31 March 2008

Teacher's Union May Sue Over Vouchers

I found this on Timothy Sandefur's blog. Apparently the Florida Education Association may sue to force the state to shut down it's scholarship tax credit program. The program allows businesses "to donate to non-profit scholarship funds that subsidize tuition for low-indomce kids at private schools of their families' choosing."

And that's why I hate the teachers' unions. They say their main concern is the children, but it could hardly be clearer that they are simply using the power of government to pursue their own self-interest, kids be damned.

And I clearly remember a political science prof telling me that all monopolies were bad, except the government's monopoly on K-12 education. That monopoly was necessary. Why? Because education is "different." How is it different? It "just is."


Scott Hanley said...

That reminds me of my Sociology 101 prof from ages ago, lamenting that no one had managed yet to invent a definition of aggression that excluded self-defense and parental discipline. We didn't discuss why that should be the case.

James K said...

And people accuse economists of being naked partisans, sheesh.

It goes to show you that an organisation founded with the noblest motives can still be corrupted by the power it acquires.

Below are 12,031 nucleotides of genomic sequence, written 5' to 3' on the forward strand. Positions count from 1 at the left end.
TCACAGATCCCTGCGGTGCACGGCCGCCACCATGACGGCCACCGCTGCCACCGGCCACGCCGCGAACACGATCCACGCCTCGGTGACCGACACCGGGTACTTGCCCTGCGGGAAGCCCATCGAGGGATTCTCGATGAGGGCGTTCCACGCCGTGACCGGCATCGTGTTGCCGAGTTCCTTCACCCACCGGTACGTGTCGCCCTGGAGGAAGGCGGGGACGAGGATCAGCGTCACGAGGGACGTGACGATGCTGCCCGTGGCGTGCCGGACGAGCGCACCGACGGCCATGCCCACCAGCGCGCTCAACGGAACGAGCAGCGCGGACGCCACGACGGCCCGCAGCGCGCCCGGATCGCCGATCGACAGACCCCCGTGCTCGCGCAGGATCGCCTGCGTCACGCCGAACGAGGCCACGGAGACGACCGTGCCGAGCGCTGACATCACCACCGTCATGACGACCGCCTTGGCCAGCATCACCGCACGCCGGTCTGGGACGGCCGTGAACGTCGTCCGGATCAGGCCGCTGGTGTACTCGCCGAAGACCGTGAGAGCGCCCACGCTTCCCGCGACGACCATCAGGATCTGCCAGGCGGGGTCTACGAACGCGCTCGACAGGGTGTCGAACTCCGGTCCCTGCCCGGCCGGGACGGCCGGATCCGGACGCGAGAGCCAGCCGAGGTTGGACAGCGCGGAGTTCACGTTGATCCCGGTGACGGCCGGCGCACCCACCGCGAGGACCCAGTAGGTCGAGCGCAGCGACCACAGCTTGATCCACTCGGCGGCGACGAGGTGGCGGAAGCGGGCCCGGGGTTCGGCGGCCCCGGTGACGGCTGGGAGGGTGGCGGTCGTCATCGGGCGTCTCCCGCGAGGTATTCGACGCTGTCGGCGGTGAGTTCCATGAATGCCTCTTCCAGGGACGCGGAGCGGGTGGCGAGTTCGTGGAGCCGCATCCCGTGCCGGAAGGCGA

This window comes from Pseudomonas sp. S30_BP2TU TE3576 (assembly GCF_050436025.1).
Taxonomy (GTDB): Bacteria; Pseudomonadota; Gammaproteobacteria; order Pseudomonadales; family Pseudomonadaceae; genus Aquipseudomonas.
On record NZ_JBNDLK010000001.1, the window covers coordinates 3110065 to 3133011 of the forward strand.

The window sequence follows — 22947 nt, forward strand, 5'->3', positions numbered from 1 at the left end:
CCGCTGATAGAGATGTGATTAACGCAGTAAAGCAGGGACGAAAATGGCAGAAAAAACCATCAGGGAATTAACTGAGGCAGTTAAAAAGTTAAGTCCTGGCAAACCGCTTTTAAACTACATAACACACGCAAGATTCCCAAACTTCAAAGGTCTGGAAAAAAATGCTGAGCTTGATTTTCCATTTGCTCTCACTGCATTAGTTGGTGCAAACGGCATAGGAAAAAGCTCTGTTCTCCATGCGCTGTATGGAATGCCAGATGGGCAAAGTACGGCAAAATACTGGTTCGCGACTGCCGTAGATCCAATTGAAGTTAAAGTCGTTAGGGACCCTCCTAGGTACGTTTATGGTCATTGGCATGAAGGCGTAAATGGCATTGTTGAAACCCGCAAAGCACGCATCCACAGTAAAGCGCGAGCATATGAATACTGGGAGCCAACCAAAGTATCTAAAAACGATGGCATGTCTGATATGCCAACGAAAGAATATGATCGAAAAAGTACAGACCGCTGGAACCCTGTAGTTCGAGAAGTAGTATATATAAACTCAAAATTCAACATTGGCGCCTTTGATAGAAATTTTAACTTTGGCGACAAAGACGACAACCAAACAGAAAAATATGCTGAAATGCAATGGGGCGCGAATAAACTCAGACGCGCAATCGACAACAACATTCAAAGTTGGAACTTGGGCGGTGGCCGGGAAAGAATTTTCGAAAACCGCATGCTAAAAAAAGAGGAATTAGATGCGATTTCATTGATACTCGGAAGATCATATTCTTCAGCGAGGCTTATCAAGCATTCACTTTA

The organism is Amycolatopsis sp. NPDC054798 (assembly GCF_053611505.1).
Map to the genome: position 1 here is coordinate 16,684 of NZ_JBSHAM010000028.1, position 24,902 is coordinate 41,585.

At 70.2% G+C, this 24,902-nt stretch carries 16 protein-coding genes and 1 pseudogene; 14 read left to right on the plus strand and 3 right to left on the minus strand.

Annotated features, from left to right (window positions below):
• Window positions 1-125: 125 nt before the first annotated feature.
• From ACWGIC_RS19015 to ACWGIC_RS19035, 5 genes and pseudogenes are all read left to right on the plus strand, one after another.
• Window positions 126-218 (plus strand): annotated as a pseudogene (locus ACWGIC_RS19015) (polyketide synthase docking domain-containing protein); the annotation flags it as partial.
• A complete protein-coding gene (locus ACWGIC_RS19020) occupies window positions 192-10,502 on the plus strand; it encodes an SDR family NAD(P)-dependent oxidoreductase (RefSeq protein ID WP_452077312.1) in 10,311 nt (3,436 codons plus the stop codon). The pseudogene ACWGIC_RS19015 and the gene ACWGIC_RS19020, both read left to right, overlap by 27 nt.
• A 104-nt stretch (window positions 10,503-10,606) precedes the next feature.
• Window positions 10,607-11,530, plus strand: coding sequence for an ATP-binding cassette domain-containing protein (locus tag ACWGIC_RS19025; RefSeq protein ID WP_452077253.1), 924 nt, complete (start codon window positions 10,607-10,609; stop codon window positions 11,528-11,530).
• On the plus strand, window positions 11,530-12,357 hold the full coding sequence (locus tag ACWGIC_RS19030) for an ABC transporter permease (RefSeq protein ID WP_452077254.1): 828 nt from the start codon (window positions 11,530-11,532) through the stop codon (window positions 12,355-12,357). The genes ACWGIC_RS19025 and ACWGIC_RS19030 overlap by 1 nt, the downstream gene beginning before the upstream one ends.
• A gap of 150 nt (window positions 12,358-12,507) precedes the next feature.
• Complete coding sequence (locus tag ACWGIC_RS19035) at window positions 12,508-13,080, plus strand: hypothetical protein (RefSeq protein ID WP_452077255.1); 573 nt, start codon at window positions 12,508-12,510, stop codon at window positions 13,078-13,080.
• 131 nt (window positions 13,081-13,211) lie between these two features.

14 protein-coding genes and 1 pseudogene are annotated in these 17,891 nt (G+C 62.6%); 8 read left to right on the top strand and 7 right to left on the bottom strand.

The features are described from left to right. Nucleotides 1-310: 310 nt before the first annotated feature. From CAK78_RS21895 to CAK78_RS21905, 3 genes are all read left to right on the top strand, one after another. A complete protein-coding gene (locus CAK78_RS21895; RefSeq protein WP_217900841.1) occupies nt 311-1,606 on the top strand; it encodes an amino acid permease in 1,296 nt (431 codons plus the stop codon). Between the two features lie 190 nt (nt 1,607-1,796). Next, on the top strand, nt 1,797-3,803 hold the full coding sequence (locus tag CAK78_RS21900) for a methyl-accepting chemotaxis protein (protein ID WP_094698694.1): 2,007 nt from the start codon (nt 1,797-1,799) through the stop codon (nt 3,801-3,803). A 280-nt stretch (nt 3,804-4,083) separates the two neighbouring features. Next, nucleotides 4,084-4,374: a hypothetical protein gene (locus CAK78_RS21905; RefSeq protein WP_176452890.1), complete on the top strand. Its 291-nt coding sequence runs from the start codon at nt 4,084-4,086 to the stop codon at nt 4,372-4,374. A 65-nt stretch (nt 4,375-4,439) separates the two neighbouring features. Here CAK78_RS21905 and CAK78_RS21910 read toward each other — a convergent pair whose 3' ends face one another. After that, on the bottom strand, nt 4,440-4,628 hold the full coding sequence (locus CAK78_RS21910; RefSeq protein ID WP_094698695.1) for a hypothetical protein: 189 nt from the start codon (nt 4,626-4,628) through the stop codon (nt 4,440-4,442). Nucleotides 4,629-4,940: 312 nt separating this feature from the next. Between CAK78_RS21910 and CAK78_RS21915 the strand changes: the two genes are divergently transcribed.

A good historical examples are the guilds of Medieval and Renaissance Europe. They were created by free commoners to counterbalance the power of the aristocracy. By the 18th Century they were the entrenched power bloc.

James Hanley said...

Heh he, now I'm reminded of my sister complaining about a prof who complained that we don't have a theory about "aboutness."

Economists are supposed to be naked? Hmm, I'm a political economist, can I get away with being half-naked? It's spring up here, after all.

I didn't know the guilds were originated as a counterbalance to aristocratic power. Do you by any chance know of a good, not overlong, reading on that? I'd love to assign something like that to my political economy class.

James K said...

I'm afraid not, in fact its more me reasoning things out, but my logic goes like this:

The free commoners who made up the citizens of the towns were at the mercy of the Fuedal lords because they had all the soldiers and all the food. The lords also controlled the administration of justice.

The only bargianing chip they had was their services. If a lord screwed with them they could blacklist them. Guilds also act as a way to protect intellectual property, secrecy acting as an alternative to a patent.